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Medical cannabis (2011)
In May 2011, Governor Jack Markell signed legislation allowing patients 18 and older with "certain serious or debilitating conditions" to use cannabis, and possess up to six ounces. Qualifying conditions include "cancer; Alzheimer's disease; post-traumatic stress disorder; and conditions that cause intractable nausea, severe pain or seizures, among other illnesses." In addition to having a qualifying condition, patients must obtain a card for a $125 fee, and the card must be renewed once a year. Delaware Division of Public Health data on patients who received marijuana cards in 2015, showed that the primary medical condition being treated for cardholders was pain (36.3%), muscle spasms (21.6%), and cancer (9.3%).
The first medical marijuana clinic in Delaware opened in Wilmington in June 2015. As of that date, some 340 Delaware residents held cards from the Delaware Health and Social Services, allowing them to purchase marijuana in order to treat their medical conditions. However, as of 2016, medical-marijuana cardholders still struggled to obtain the drug, with many being forced to pay very high prices, to buy the drug on the street, or to drive very long distances to obtain the drug.
The medical marijuana legislation provided that all three of the state's counties — New Castle, Kent, and Sussex — must have a Compassion Center by January 1, 2013. However, only a single facility (the Wilmington facility in New Castle County) has opened as of 2016.
In June 2015, Governor Markell signed legislation decriminalizing the possession of one ounce or less of marijuana by adults. Possession of marijuana remains a civil infraction that carries a $100 fine. The bill passed along party lines, with no Republican member of the House or Senate voting in support of the bill. Under the legislation, it remains illegal for minors (persons under age 21) to possess marijuana. Additionally, smoking marijuana "in a moving vehicle, in public areas, or outdoors on private property within 10 feet [3 m] of a street, sidewalk or other area accessible to the public" is also a misdemeanor.
The decriminalization bill took effect in December 2015.
There have been a few attempts to legalize marijuana in Delaware, starting in 2017 by State Rep. Helene Keeley. But such bills failed to receive the required number of votes in the Delaware legislature. Some Democratic colleagues abstained from the vote, citing concerns over the bills cost.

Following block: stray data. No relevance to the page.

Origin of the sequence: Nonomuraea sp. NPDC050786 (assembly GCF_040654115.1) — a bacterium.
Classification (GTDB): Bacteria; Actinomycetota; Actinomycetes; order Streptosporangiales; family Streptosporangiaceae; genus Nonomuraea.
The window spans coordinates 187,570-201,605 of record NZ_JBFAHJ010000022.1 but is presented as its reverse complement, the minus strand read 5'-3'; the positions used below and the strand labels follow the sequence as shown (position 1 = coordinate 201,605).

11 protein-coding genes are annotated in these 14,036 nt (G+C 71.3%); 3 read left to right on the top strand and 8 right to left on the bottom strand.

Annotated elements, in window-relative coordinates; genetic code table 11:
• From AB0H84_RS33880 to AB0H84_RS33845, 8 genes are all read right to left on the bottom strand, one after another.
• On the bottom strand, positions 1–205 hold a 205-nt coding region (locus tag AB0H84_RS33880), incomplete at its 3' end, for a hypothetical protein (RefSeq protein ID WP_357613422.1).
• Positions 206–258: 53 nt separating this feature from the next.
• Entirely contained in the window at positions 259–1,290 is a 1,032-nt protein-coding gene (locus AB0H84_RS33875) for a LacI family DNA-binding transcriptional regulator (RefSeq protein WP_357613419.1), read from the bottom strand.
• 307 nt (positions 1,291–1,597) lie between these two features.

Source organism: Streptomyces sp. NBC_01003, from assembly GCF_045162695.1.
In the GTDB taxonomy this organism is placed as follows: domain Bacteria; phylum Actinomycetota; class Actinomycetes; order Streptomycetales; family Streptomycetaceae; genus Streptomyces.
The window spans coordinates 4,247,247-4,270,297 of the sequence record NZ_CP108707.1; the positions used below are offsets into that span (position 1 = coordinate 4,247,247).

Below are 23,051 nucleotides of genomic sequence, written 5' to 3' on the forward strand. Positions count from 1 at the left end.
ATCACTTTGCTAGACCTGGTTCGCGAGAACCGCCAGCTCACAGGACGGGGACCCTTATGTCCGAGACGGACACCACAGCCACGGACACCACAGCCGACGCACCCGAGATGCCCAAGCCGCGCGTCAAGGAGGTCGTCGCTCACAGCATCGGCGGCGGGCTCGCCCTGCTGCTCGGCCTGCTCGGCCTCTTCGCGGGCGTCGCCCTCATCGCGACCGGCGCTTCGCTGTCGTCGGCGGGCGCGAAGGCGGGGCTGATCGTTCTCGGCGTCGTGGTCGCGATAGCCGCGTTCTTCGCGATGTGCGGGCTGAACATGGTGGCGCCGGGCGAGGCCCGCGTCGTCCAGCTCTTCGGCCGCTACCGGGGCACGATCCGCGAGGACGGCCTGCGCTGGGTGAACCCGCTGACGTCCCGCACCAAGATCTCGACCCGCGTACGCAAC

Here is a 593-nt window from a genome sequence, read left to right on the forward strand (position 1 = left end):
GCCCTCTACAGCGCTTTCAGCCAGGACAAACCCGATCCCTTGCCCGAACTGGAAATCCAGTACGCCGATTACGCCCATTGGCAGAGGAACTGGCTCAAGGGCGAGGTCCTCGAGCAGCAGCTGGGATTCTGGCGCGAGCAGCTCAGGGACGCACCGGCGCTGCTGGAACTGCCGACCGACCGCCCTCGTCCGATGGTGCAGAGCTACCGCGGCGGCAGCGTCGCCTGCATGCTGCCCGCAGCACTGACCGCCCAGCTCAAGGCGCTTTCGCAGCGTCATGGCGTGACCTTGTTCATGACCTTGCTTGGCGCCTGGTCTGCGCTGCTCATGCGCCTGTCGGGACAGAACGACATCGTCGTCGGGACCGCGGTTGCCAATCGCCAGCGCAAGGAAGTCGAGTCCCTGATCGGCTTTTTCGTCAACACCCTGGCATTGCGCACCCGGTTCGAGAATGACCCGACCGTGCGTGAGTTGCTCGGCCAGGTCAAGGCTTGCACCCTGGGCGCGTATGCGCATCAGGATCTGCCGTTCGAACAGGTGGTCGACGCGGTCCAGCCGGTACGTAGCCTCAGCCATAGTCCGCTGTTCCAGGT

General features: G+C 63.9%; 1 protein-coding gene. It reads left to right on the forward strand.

The most recent push to legalize Recreational marijuana in Delaware was picked up by State Rep. Ed Osienski, who attempted to get a bill passed during the 2020 general assembly session, but failed due to a lack of votes and because of the COVID-19 pandemic. Osienski re-worked the bill to introduce it during the 2021 legislative session. Some of those changes included adding a 'social equity' and micro business license, through which Osienski says "they’ll get some additional help with applying and some reduction in fees."
2022 Delaware General Assembly passage
- "Delaware governor signs bill making it the 16th state to legalize medical marijuana". Associated Press. May 13, 2011.
- Karl Baker, Delaware's first medical cannabis clinic opens, The News Journal (June 26, 2015).
- Jessica Masulli Reyes & Jen Rini, Delaware medical marijuana patients in limbo, The News Journal (September 4, 2016).
- "Markell signs Delaware marijuana decriminalization bill". The News Journal. June 18, 2015.
- Marijuana Decriminalization Law Takes Effect in Delaware, Associated Press (December 18, 2015).
- Dawson, James (March 19, 2017). "Bill legalizing recreational marijuana hitting Dover". Delaware Public Media. Archived from the original on April 1, 2017.
- Mueller, Sarah (June 27, 2018). "Legislation legalizing recreational pot fails in Delaware House". Delaware Public Media. Archived from the original on June 28, 2018.
- Battaglia, Roman (February 26, 2021). "Is Delaware poised to make recreational marijuana legal?". Delaware Public Media. Archived from the original on February 26, 2021.